For years, I’ve been meaning to read “Blue Giant,” the manga by Shinichi Ishizuka about a young man from rural Japan striving to become the world’s greatest jazz musician. One thing always stops me, though: In comics, you can’t hear the music.
This particular problem has now been solved with a film adaptation of “Blue Giant,” out in theaters tomorrow, and here’s the good news: The soundtrack, composed by jazz pianist Hiromi Uehara, is fiery, bold and sounds great pumping through cinema speakers. In other aspects, however, “Blue Giant” is less than supreme.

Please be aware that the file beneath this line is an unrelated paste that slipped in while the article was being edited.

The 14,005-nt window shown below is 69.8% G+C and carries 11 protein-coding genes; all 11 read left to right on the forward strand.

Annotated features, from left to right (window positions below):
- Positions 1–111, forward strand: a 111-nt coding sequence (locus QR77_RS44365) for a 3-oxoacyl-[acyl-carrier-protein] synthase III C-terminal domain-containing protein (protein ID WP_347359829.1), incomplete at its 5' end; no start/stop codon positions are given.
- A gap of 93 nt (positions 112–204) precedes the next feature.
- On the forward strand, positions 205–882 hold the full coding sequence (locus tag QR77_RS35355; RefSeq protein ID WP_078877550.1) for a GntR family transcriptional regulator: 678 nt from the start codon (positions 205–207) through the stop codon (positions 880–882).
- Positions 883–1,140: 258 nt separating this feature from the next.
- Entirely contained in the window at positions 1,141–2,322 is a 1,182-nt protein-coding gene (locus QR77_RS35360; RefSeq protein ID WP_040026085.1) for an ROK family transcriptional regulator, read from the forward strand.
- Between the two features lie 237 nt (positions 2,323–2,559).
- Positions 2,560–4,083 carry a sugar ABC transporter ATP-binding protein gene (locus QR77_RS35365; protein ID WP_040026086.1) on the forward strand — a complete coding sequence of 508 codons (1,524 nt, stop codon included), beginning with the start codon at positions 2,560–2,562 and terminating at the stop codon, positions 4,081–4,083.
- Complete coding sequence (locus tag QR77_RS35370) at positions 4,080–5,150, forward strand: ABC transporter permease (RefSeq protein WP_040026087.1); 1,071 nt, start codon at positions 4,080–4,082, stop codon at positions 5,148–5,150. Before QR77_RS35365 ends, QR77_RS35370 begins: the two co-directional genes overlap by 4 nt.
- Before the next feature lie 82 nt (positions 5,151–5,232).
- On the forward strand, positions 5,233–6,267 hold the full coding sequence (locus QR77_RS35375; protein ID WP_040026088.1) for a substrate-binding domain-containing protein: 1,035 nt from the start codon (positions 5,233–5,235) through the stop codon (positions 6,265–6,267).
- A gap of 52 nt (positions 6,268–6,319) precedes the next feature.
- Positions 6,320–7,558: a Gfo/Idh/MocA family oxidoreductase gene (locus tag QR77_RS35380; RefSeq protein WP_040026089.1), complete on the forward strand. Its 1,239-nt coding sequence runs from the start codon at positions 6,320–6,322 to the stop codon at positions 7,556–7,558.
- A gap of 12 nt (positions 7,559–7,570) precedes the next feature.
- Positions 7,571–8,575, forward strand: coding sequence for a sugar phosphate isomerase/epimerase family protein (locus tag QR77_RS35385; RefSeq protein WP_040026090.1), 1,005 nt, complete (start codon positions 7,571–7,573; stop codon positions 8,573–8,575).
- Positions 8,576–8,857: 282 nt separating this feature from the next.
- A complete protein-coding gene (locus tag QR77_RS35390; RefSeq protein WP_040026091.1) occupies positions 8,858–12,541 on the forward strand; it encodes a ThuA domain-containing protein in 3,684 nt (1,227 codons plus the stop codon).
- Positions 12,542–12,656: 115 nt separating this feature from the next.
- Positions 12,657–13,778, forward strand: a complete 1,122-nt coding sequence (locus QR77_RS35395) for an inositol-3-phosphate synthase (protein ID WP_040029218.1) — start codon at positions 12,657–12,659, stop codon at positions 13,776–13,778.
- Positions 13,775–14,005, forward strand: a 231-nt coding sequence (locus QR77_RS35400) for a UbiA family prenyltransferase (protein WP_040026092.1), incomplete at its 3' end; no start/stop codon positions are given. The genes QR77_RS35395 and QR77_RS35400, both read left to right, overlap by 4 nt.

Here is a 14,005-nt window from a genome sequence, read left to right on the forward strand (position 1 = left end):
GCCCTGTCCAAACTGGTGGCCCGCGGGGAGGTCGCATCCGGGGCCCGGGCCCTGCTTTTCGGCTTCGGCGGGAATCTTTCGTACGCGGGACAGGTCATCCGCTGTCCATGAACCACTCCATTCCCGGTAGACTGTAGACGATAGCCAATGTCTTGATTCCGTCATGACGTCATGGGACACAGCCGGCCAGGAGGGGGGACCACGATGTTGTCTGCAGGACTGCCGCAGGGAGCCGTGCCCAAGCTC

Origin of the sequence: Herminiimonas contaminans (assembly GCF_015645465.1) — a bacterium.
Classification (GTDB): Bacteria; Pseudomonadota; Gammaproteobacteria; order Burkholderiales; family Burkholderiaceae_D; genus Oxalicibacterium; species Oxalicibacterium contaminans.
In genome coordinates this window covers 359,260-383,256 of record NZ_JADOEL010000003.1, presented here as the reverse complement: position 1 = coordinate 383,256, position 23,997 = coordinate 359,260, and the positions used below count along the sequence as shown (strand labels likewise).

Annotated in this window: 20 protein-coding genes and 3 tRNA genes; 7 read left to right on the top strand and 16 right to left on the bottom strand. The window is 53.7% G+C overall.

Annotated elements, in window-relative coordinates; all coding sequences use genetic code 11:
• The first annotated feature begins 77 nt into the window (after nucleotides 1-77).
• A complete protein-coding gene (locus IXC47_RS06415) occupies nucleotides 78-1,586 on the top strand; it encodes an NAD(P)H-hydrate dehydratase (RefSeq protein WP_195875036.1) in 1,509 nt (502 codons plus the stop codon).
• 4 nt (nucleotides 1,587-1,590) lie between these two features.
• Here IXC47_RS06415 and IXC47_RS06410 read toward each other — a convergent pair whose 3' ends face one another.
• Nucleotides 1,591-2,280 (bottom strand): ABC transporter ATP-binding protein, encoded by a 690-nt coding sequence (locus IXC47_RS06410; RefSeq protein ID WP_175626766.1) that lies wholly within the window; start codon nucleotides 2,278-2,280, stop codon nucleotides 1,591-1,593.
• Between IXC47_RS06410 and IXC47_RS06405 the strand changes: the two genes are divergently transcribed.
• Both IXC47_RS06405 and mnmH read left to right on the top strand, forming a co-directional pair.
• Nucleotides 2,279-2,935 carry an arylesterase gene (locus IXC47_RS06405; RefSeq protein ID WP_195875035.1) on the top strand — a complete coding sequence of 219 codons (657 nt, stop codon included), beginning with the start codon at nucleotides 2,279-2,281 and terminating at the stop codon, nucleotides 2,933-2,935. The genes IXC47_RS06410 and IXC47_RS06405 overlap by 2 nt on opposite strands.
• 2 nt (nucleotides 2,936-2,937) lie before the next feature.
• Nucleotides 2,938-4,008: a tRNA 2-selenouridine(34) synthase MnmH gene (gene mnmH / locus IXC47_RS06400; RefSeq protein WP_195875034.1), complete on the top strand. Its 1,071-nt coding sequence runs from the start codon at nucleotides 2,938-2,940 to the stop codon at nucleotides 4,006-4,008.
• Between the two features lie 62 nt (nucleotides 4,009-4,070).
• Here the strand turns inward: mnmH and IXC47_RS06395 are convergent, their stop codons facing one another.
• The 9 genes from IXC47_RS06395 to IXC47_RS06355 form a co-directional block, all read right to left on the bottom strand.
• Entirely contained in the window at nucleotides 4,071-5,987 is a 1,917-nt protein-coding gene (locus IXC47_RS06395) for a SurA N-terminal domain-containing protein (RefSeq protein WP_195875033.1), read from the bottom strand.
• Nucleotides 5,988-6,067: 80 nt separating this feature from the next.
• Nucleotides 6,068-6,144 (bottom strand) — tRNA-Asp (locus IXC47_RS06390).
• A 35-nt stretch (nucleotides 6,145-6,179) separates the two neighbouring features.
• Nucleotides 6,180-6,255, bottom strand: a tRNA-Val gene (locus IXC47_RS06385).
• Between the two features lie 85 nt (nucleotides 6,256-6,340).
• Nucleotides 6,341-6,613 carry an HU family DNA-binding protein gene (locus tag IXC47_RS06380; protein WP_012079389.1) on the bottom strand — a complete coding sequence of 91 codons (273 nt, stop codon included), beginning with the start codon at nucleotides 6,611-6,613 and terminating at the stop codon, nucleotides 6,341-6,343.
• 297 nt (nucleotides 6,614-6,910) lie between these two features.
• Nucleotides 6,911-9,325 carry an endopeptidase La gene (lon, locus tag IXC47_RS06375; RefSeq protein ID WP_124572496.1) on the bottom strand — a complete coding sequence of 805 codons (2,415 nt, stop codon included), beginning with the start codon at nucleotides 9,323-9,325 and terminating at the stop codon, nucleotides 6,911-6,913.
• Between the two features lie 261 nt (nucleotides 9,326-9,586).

The film’s main character is Dai (voiced by Yuki Yamada), an 18-year-old from northern Japan who hops on the first bus to Tokyo following his high school graduation to try to break into the jazz world. A self-taught tenor sax player, he’s honed his chops through enough hours of practice to make Malcolm Gladwell blush. A combination of those skills and an almost painfully earnest attitude earn him quick allies, including the owner of a local jazz bar and an arrogant wunderkind pianist named Sawabe (Shotaro Mamiya). Dai and Sawabe form a trio alongside Dai’s roommate and drum neophyte Tamada (Amane Okayama) and the three start gigging around town, earning fans and gaining the attention of promoters and record label executives.